Campus color guard, percussion return to Pismo parade
Spending the day at the beach and shopping in downtown Pismo Beach, campus percussion and color guard recently marched in their first parade of the semester. Both groups marched one mile in the Pismo Clam Festival along with various other floats, social groups and bands, Oct. 20.
Fifth year instrumental director Lesley Bannister views the parade as more than just a group performance.
“Rehearsing together at school helps us creates a great sound,” Bannister said. “Spending time together produces friendships and students come back to school with a better understanding of what performing together means.”
During her first year in percussion, Kemya Hopkins, ‘24, experiences the struggles of marching but still plans on persevering through the Clovis Electric Lights Parade.
“The parade was very hard because my feet were hurting,” Hopkins said. “My back was hurting and the people there were staring at me the whole time which made it hard to focus. But know I know what it feels like so I can get ready for it next year.”
Fifth year colorguard student Shauna Howard, ‘20, values the trip as one of the first times colorguard has gone on an overnight trip.
“I liked it because it was something fun an new,” Howard said. “The color guard hasn’t done an out-of-town trip before so it was a new experience. It also helped me to understand how the Hawaii trip is going to be next year, so it imitated when we go out of town next.”
Kemya Hopkins also anticipates winter percussion and Christmas music which combines with her love for Christmas.
“The trip gave me a chance to spend more time with my classmates and I get to perfect my percussion techniques,” Hopkins said. “I think we are ready for winter percussion because it’s my favorite time of the year and I like Christmas and the Christmas songs are going to sound really pretty.”
Interested in the drum set, Michael Herrera, ‘24, felt the pressure of his performance but remained calm.
“It was a very calm trip but at the same time it was partly stressful because we were performing for the first time,” Herrera said. “The parade was pretty long and I didn’t know if my body was going to collapse or if I was going to make it.”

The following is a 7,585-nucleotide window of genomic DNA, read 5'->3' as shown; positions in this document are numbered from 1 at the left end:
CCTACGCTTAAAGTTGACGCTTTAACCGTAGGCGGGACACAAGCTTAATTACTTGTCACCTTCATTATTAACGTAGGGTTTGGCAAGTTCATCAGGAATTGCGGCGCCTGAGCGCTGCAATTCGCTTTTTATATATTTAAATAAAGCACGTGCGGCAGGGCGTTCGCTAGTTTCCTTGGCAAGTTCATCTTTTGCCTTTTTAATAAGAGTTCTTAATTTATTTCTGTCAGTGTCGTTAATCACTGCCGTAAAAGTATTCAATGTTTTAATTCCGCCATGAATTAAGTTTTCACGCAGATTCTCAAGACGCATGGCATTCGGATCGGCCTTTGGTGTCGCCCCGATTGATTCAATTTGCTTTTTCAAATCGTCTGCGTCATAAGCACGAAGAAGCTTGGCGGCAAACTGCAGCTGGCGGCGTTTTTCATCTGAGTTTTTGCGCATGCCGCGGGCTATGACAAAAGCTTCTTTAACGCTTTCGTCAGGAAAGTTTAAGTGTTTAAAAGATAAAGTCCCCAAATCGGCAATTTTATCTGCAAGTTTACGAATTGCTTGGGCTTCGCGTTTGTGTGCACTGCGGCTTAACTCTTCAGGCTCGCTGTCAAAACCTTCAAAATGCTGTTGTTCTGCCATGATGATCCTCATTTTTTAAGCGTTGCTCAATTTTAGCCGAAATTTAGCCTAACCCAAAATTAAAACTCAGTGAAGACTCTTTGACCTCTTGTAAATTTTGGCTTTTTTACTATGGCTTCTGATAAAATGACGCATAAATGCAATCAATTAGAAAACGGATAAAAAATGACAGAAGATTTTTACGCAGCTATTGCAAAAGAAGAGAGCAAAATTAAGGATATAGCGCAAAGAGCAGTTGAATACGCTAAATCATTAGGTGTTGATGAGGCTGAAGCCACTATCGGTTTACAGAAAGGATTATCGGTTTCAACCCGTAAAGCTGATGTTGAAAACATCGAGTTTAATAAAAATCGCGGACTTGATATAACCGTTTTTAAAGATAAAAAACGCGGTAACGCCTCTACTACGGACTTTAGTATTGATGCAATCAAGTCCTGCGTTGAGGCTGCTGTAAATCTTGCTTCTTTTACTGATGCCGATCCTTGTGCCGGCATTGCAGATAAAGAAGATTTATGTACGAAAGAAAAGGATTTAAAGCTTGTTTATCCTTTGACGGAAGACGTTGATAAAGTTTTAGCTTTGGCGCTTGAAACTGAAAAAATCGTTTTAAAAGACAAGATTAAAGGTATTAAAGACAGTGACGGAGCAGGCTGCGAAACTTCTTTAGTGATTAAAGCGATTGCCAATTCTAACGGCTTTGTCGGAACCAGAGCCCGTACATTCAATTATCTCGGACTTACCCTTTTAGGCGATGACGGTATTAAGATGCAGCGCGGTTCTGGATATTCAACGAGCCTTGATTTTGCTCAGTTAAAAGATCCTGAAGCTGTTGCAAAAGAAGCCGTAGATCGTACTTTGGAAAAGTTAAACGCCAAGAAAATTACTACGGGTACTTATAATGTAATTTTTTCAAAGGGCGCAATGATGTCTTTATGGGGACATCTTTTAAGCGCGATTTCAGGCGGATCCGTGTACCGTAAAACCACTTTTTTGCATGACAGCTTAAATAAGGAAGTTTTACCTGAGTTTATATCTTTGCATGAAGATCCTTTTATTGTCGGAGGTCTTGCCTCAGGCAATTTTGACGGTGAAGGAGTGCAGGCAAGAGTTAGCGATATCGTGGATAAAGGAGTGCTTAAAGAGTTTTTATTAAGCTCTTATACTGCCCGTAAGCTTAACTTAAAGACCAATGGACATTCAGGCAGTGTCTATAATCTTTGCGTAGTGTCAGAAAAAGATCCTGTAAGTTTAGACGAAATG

Bannister recognizes the dedication of the students in order to succeed during performances.
“This was my first experience taking performers to the Pismo Parade,” Bannister said. “I was so proud of the students’ performance. They have been working hard all semester and their work really showed through in their performance. We were paid many compliments by the judges and well as the audience.”
Appreciating the challenges of color guard, Howard constantly looks for opportunities to improve.
“My favorite part of color guard is performing all the different routines and learning new moves,” Howard said. “I like it because it is really fun to perform and look at the things we can do and also observe how we can improve over the years.”
Herrera also values the experience of playing for others when compared to playing alone.
“My favorite part of the trip was playing during the parade,” Herrera said. “I got to play in front of a crowd which was exciting because I usually only play alone. The parade also helped me prepare for the next parade and the Christmas concert and helped me gain more control of my wrists.”
Percussion and color guard will be performing in the Clovis Electric Lights Parade, Dec. 1.
For more articles read: Space Archaeology: Discovering and Defining History or Breaking: 44th Annual ClovisFest, Oct. 27-28.@thefeather, Instagram @thefeatheronline and Facebook @thefeatheronline.
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